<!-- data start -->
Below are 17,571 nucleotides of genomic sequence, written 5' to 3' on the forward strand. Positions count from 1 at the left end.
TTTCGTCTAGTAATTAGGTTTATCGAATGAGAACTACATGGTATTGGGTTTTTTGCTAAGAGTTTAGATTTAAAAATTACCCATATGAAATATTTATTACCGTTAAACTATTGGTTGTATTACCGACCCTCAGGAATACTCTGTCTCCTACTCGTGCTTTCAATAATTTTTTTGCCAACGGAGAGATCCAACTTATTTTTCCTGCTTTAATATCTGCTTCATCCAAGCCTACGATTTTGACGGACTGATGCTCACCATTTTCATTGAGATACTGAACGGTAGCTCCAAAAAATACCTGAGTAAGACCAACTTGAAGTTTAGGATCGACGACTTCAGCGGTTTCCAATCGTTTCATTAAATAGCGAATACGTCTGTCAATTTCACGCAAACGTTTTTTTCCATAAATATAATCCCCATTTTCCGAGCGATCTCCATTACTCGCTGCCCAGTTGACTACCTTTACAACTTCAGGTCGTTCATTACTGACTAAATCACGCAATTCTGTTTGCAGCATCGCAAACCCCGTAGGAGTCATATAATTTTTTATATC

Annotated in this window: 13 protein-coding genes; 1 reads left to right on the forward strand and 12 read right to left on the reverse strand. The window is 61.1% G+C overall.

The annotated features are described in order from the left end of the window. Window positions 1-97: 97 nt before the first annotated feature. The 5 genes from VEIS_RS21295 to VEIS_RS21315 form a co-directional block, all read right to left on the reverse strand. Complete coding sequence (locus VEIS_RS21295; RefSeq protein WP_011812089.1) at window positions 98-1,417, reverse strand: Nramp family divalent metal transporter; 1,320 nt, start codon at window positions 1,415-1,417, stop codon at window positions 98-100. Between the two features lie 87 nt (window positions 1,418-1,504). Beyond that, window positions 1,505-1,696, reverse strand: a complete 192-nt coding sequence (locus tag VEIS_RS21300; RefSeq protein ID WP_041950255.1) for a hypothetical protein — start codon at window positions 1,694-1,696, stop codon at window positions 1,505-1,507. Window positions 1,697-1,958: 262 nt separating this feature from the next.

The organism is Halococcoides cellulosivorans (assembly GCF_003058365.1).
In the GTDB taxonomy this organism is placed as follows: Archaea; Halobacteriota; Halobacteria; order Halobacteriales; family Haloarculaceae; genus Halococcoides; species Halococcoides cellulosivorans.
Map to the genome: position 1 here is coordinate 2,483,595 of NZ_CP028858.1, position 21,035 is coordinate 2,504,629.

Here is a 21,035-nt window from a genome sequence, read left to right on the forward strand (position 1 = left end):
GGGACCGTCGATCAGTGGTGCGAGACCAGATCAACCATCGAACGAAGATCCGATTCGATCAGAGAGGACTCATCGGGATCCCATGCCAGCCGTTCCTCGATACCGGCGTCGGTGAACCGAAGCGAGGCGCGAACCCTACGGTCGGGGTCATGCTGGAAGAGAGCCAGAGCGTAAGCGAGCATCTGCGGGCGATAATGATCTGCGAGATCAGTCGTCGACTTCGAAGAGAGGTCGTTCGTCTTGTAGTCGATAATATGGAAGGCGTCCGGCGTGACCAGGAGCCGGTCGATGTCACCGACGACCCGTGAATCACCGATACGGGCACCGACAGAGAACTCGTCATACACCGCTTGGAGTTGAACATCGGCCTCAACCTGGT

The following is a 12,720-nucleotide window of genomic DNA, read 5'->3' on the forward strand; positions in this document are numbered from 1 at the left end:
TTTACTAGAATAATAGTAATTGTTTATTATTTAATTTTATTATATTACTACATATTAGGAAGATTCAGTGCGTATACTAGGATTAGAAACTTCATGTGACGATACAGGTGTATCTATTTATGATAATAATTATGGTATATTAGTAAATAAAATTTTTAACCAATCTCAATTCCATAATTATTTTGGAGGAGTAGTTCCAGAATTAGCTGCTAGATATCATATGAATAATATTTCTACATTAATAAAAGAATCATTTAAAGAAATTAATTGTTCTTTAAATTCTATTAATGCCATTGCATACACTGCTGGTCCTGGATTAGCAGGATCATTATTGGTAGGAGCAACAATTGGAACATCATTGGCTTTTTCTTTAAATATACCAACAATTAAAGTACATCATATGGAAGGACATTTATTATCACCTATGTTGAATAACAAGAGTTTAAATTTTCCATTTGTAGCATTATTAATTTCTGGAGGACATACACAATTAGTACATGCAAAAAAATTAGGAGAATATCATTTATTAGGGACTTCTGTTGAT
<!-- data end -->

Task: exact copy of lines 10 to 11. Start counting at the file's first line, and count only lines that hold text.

The following is a 12,720-nucleotide window of genomic DNA, read 5'->3' on the forward strand; positions in this document are numbered from 1 at the left end:
TTTACTAGAATAATAGTAATTGTTTATTATTTAATTTTATTATATTACTACATATTAGGAAGATTCAGTGCGTATACTAGGATTAGAAACTTCATGTGACGATACAGGTGTATCTATTTATGATAATAATTATGGTATATTAGTAAATAAAATTTTTAACCAATCTCAATTCCATAATTATTTTGGAGGAGTAGTTCCAGAATTAGCTGCTAGATATCATATGAATAATATTTCTACATTAATAAAAGAATCATTTAAAGAAATTAATTGTTCTTTAAATTCTATTAATGCCATTGCATACACTGCTGGTCCTGGATTAGCAGGATCATTATTGGTAGGAGCAACAATTGGAACATCATTGGCTTTTTCTTTAAATATACCAACAATTAAAGTACATCATATGGAAGGACATTTATTATCACCTATGTTGAATAACAAGAGTTTAAATTTTCCATTTGTAGCATTATTAATTTCTGGAGGACATACACAATTAGTACATGCAAAAAAATTAGGAGAATATCATTTATTAGGGACTTCTGTTGAT